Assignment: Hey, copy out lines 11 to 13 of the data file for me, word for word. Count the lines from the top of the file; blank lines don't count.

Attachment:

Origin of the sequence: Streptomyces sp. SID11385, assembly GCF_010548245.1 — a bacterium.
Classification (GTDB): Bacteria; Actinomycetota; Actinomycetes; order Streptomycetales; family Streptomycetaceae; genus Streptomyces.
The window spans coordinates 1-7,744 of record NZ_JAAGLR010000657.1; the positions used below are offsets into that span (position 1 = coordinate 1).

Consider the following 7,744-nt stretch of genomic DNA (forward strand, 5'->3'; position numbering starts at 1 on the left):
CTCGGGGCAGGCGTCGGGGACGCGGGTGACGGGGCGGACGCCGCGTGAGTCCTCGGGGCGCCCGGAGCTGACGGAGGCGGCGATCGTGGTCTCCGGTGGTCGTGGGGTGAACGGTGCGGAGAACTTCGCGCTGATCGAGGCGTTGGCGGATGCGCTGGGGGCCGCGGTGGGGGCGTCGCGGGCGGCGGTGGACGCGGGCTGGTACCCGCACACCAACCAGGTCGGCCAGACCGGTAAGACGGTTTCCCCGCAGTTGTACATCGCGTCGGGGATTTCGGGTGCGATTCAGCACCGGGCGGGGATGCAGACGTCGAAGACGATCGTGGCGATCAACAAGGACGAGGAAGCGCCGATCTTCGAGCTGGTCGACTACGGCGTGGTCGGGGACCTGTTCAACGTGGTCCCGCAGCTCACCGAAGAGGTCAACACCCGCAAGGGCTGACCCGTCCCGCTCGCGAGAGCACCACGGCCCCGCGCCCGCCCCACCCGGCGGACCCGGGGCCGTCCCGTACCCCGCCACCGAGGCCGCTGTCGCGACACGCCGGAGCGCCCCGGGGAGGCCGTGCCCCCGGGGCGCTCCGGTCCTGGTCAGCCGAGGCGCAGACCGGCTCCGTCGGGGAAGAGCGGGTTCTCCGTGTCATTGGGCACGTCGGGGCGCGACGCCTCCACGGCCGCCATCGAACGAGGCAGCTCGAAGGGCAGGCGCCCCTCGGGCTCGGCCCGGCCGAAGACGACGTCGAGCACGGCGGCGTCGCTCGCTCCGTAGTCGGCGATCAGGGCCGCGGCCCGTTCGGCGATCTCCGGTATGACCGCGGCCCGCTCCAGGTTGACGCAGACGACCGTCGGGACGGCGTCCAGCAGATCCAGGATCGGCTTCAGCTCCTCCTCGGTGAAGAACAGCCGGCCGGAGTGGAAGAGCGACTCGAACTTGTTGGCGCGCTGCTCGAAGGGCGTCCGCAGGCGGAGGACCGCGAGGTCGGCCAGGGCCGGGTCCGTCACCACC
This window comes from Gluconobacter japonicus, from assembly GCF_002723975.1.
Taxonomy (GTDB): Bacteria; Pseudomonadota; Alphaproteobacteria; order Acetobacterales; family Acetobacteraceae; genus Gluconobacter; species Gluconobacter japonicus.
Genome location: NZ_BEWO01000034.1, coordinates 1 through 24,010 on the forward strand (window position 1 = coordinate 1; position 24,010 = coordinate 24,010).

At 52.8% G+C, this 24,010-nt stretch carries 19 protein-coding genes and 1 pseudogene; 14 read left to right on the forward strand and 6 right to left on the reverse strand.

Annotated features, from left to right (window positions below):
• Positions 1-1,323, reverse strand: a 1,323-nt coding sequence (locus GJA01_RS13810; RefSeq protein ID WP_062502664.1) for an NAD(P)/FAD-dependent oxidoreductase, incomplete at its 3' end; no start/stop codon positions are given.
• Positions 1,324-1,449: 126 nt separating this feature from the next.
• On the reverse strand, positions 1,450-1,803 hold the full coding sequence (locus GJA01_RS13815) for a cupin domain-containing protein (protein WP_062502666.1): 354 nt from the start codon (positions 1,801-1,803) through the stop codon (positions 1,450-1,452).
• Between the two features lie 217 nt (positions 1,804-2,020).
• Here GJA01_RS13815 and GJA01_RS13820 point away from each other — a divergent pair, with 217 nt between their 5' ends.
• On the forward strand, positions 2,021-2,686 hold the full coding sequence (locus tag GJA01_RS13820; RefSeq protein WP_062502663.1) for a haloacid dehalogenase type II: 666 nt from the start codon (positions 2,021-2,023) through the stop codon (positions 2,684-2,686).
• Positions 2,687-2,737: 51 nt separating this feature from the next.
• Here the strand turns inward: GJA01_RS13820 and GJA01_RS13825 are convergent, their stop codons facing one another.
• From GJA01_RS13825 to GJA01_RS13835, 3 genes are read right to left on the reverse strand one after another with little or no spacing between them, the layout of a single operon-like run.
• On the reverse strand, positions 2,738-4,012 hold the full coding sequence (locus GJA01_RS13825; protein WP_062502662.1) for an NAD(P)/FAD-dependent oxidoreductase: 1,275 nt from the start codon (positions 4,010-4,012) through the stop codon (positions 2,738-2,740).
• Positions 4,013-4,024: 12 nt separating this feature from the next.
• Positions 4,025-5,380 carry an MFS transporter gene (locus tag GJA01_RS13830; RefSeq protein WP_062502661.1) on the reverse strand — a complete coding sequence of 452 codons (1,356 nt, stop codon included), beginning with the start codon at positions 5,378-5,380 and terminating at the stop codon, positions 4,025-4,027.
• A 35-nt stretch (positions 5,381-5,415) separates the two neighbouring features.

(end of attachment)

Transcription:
• Positions 1-1,323, reverse strand: a 1,323-nt coding sequence (locus GJA01_RS13810; RefSeq protein ID WP_062502664.1) for an NAD(P)/FAD-dependent oxidoreductase, incomplete at its 3' end; no start/stop codon positions are given.
• Positions 1,324-1,449: 126 nt separating this feature from the next.
• On the reverse strand, positions 1,450-1,803 hold the full coding sequence (locus GJA01_RS13815) for a cupin domain-containing protein (protein WP_062502666.1): 354 nt from the start codon (positions 1,801-1,803) through the stop codon (positions 1,450-1,452).